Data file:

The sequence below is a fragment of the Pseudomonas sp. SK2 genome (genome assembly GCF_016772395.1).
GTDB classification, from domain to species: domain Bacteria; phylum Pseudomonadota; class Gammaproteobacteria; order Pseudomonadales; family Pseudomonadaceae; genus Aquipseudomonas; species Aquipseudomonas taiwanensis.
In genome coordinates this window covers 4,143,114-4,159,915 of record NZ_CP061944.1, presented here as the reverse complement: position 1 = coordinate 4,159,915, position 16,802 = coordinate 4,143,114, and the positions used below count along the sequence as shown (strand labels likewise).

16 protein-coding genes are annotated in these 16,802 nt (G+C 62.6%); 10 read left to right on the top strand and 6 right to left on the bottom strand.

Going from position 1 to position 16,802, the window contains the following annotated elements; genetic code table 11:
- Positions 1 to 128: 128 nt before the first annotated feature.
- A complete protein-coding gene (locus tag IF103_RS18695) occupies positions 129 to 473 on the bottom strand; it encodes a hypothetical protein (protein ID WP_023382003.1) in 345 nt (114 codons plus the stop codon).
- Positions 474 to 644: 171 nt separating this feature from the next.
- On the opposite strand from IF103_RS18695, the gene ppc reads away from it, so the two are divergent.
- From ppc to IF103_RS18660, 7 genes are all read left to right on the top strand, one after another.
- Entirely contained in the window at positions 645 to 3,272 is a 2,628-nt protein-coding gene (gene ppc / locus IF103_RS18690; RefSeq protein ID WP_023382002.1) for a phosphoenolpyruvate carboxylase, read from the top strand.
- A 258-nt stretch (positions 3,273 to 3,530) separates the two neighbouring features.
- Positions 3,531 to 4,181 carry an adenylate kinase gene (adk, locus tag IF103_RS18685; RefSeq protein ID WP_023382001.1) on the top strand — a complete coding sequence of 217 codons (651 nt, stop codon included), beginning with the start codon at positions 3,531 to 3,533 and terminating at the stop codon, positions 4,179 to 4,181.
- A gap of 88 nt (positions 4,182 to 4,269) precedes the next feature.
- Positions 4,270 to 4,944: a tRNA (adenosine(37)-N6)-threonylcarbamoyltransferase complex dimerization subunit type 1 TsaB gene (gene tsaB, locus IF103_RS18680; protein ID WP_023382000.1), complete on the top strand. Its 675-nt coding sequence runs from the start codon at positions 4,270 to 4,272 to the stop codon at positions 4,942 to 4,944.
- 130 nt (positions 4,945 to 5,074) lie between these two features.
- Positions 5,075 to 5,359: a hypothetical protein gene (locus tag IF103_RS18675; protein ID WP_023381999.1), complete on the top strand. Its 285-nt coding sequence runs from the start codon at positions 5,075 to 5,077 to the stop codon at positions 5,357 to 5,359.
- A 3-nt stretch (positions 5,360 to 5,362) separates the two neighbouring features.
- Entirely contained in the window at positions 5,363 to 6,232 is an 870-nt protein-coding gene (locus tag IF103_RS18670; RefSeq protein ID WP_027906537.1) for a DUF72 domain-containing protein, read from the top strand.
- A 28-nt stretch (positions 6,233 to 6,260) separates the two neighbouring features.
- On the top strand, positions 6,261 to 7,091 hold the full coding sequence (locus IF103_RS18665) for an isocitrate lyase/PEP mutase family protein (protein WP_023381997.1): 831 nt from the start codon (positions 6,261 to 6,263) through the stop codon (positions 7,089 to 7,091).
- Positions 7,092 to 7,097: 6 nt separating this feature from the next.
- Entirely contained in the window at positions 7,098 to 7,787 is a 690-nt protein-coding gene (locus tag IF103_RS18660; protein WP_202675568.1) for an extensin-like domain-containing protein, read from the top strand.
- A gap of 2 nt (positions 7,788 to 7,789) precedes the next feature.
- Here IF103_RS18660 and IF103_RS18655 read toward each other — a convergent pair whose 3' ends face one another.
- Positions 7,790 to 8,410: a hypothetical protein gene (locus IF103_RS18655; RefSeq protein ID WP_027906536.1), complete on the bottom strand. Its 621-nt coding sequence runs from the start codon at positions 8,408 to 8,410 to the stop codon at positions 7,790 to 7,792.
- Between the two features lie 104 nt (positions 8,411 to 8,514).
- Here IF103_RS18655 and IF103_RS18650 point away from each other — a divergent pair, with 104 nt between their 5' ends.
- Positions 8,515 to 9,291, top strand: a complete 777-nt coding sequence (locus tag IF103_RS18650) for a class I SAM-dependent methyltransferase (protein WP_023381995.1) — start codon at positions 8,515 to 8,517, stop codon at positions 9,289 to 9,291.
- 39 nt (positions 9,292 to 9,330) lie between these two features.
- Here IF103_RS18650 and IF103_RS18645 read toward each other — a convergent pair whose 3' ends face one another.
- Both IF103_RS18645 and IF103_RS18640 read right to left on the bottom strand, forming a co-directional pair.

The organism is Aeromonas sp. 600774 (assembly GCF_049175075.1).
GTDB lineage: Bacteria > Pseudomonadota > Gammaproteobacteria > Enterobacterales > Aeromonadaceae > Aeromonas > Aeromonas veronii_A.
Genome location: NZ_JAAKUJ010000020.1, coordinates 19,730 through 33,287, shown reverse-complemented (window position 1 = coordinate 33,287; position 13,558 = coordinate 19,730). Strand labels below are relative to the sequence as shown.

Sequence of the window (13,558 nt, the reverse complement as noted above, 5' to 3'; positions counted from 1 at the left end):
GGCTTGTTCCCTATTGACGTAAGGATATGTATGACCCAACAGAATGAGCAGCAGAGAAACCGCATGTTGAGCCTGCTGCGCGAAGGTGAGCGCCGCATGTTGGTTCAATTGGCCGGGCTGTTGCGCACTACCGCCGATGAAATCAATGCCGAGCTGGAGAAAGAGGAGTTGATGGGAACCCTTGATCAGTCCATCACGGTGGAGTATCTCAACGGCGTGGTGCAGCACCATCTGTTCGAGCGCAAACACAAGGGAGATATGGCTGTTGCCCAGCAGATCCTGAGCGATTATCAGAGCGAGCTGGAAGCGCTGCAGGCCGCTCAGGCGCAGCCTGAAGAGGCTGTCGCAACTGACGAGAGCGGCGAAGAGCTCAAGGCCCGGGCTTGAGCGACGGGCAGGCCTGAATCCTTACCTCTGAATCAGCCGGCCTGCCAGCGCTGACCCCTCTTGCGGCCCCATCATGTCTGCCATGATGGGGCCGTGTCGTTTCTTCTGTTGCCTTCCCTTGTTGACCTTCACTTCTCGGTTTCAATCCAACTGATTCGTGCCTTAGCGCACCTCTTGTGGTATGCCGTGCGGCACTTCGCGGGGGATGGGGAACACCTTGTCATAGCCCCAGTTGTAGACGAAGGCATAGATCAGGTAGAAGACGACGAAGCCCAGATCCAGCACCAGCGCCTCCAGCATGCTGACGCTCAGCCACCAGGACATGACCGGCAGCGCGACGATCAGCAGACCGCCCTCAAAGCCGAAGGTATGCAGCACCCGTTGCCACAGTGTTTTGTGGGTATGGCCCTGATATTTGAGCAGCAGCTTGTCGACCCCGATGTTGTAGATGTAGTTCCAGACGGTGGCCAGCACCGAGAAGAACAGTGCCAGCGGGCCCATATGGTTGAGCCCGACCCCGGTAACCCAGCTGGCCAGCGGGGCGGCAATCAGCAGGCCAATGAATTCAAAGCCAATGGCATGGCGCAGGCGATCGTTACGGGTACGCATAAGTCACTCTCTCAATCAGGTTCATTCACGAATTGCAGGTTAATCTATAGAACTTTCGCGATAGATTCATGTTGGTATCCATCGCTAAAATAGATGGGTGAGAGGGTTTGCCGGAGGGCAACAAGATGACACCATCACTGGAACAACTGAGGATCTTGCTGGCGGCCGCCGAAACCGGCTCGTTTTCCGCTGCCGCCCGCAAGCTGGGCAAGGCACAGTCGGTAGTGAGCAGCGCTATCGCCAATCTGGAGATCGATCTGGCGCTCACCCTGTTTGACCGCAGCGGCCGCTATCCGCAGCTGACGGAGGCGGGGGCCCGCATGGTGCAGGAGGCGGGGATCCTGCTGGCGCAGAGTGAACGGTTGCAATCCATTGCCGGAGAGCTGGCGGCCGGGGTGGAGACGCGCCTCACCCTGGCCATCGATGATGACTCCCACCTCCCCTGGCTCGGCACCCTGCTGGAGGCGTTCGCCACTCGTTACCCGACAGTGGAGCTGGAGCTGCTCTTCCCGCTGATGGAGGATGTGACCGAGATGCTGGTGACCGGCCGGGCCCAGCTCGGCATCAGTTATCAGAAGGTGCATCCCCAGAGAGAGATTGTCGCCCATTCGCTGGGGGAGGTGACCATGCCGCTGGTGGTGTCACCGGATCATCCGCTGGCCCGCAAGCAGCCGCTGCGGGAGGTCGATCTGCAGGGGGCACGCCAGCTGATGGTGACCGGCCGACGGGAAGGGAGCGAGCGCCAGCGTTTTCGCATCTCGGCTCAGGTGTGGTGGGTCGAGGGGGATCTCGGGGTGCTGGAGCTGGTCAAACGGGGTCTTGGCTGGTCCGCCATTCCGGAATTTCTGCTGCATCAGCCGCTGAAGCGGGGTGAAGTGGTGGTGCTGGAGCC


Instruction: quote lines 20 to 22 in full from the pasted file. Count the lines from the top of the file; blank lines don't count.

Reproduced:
- A 28-nt stretch (positions 6,233 to 6,260) separates the two neighbouring features.
- On the top strand, positions 6,261 to 7,091 hold the full coding sequence (locus IF103_RS18665) for an isocitrate lyase/PEP mutase family protein (protein WP_023381997.1): 831 nt from the start codon (positions 6,261 to 6,263) through the stop codon (positions 7,089 to 7,091).
- Positions 7,092 to 7,097: 6 nt separating this feature from the next.